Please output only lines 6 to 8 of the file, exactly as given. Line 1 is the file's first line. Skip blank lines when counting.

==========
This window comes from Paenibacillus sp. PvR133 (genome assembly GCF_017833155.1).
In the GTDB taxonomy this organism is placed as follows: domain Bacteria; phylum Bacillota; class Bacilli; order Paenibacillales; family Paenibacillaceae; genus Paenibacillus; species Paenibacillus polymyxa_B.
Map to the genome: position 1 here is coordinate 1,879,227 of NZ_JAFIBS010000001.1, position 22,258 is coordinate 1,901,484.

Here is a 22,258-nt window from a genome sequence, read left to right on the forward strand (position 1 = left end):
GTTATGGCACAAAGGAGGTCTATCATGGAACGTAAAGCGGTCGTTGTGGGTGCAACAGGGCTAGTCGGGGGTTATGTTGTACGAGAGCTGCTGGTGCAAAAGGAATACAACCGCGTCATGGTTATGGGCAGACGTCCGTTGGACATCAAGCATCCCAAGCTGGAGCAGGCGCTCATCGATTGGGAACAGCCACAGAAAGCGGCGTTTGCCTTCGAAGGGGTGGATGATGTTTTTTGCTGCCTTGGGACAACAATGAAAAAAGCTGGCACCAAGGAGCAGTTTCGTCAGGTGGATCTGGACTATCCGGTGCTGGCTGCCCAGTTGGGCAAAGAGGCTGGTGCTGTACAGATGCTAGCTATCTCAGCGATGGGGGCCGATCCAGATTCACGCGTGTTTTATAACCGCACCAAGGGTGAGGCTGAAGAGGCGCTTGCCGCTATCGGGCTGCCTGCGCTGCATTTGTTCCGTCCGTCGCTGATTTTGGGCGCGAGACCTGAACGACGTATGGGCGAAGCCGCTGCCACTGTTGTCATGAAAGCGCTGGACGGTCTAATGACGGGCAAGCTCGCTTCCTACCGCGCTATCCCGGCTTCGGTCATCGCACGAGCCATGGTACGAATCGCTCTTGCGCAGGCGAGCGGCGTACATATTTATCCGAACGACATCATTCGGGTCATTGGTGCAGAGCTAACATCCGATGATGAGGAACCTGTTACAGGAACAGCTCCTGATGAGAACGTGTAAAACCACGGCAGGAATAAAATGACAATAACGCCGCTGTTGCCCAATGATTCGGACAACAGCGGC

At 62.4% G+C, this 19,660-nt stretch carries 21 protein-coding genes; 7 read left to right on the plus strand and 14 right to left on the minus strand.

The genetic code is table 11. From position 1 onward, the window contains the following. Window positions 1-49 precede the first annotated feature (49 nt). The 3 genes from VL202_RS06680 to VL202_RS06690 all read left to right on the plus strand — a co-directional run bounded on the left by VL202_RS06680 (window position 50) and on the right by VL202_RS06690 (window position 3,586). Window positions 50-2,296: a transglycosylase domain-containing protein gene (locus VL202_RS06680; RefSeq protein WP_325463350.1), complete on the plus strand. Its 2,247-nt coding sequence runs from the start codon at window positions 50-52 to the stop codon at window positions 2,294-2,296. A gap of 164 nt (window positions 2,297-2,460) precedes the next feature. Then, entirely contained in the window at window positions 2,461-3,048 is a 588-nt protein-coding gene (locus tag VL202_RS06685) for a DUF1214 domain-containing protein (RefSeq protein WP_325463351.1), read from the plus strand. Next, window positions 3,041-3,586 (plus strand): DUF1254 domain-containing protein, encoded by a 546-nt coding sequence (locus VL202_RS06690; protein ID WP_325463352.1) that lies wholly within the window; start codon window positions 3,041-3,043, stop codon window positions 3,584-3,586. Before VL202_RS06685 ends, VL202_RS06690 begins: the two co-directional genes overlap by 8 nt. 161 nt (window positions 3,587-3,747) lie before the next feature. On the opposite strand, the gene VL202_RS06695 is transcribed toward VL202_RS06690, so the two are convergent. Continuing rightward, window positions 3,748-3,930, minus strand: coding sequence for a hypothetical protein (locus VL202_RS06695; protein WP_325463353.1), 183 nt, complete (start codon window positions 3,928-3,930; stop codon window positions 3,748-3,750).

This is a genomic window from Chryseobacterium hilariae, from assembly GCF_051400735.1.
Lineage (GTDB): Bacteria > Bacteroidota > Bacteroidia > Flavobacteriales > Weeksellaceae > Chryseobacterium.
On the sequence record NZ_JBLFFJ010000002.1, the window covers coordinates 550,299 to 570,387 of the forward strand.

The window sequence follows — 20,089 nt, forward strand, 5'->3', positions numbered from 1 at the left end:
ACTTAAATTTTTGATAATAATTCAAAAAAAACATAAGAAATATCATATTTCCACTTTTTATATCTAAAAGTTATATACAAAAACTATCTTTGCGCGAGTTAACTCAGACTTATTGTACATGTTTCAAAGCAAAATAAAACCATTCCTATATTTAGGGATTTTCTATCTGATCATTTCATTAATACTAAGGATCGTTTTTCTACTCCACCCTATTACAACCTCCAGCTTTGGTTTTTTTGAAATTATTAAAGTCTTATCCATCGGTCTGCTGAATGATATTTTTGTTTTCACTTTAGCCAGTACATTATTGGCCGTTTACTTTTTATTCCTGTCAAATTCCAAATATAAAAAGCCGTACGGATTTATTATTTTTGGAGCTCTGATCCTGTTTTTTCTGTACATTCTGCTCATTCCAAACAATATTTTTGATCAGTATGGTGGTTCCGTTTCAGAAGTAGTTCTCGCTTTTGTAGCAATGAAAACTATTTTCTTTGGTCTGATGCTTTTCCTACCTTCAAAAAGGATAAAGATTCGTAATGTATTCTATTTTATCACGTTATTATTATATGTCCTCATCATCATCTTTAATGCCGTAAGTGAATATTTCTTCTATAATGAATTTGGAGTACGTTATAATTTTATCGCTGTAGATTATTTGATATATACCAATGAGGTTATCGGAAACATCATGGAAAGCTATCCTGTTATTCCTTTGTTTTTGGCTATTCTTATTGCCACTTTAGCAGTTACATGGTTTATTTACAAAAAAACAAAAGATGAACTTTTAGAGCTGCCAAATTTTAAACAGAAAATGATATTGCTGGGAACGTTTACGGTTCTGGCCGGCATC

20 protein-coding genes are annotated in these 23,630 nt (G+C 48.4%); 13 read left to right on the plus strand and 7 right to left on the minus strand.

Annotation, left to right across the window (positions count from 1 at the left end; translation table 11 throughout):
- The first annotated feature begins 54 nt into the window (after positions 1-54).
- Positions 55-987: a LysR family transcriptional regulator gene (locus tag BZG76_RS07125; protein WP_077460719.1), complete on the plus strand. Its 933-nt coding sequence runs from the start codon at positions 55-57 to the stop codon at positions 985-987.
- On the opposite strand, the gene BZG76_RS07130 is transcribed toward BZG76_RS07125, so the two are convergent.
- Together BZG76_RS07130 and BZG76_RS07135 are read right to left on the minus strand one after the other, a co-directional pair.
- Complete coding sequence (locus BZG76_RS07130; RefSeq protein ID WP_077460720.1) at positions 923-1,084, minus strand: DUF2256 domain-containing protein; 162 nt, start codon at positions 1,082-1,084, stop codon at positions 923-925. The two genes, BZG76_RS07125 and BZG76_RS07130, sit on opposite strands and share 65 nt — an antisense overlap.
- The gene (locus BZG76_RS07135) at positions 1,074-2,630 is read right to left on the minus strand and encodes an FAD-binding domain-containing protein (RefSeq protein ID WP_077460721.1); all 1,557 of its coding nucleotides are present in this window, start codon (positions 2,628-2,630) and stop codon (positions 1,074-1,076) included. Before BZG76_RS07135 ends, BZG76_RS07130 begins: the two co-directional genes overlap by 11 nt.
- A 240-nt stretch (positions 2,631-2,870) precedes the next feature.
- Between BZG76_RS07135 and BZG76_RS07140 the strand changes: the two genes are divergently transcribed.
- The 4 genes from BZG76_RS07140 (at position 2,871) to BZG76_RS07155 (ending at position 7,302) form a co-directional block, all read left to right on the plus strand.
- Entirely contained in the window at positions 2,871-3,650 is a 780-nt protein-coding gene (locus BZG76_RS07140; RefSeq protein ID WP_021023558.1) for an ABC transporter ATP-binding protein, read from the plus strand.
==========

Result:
At 62.4% G+C, this 19,660-nt stretch carries 21 protein-coding genes; 7 read left to right on the plus strand and 14 right to left on the minus strand.

The genetic code is table 11. From position 1 onward, the window contains the following. Window positions 1-49 precede the first annotated feature (49 nt). The 3 genes from VL202_RS06680 to VL202_RS06690 all read left to right on the plus strand — a co-directional run bounded on the left by VL202_RS06680 (window position 50) and on the right by VL202_RS06690 (window position 3,586). Window positions 50-2,296: a transglycosylase domain-containing protein gene (locus VL202_RS06680; RefSeq protein WP_325463350.1), complete on the plus strand. Its 2,247-nt coding sequence runs from the start codon at window positions 50-52 to the stop codon at window positions 2,294-2,296. A gap of 164 nt (window positions 2,297-2,460) precedes the next feature. Then, entirely contained in the window at window positions 2,461-3,048 is a 588-nt protein-coding gene (locus tag VL202_RS06685) for a DUF1214 domain-containing protein (RefSeq protein WP_325463351.1), read from the plus strand. Next, window positions 3,041-3,586 (plus strand): DUF1254 domain-containing protein, encoded by a 546-nt coding sequence (locus VL202_RS06690; protein ID WP_325463352.1) that lies wholly within the window; start codon window positions 3,041-3,043, stop codon window positions 3,584-3,586. Before VL202_RS06685 ends, VL202_RS06690 begins: the two co-directional genes overlap by 8 nt. 161 nt (window positions 3,587-3,747) lie before the next feature. On the opposite strand, the gene VL202_RS06695 is transcribed toward VL202_RS06690, so the two are convergent. Continuing rightward, window positions 3,748-3,930, minus strand: coding sequence for a hypothetical protein (locus VL202_RS06695; protein WP_325463353.1), 183 nt, complete (start codon window positions 3,928-3,930; stop codon window positions 3,748-3,750).

This is a genomic window from Chryseobacterium hilariae, from assembly GCF_051400735.1.